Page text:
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The original item was published from 10/25/2017 11:15:53 AM to 10/27/2017 12:00:01 AM.

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General Press Releases

Posted on: October 25, 2017

[ARCHIVED] Coyote & Wildlife Awareness

Communities throughout the Chicagoland area, including the Village of Westmont, have seen an increase in the coyote population. Like most municipalities, the Village of Westmont does not trap or capture coyotes or other wildlife. The decision to capture a coyote on private property is the responsibility of the resident and must be completed using a licensed trapper. Licensed trappers are listed with the Illinois Department of Natural Resources. The following is a link to licensed operators in DuPage County:

As in any other town, Westmont has many different kinds of wildlife, and this includes coyotes. They are essentially docile animals, and it is not uncommon to see them out and about during the day or night. The best we can do is educate ourselves and learn about them. They are looking for food and trying to survive as many animals are. While it is important to be alert regarding coyotes, especially with small pets around and in yards, there is no need to be alarmed if you do see them. Below are some basic guidelines you can follow to put your mind at ease regarding coyotes.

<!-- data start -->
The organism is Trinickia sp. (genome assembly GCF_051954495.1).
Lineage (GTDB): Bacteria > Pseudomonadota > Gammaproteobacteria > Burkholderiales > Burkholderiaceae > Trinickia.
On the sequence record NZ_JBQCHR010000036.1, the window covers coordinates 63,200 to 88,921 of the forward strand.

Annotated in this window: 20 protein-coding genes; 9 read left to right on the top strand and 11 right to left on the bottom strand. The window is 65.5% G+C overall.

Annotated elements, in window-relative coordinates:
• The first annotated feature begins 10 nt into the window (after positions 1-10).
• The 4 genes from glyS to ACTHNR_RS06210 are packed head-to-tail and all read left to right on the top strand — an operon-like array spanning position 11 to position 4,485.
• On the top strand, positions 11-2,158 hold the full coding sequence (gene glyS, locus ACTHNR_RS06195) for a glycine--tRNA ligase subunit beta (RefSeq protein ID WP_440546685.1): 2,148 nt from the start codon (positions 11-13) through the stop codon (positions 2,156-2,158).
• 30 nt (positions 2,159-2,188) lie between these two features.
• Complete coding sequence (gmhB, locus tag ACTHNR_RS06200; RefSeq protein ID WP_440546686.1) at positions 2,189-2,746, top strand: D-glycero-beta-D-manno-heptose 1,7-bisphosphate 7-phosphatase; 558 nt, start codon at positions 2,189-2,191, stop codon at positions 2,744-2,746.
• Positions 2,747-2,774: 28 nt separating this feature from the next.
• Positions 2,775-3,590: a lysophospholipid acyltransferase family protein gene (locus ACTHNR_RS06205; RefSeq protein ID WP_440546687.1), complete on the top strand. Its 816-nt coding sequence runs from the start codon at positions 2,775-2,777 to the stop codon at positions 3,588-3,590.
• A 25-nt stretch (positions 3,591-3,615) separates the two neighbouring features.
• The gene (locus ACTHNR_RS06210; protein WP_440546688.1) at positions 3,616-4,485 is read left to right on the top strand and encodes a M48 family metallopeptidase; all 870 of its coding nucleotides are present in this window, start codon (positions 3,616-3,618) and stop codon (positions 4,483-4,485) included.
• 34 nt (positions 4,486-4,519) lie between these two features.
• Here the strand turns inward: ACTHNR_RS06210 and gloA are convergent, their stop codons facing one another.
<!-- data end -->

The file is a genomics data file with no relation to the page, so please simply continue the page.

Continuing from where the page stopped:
Listed below are some tips for dealing with coyotes if seen in your neighborhood:

Coyotes are considered to be nocturnal but it is normal for them to be active during the day as well.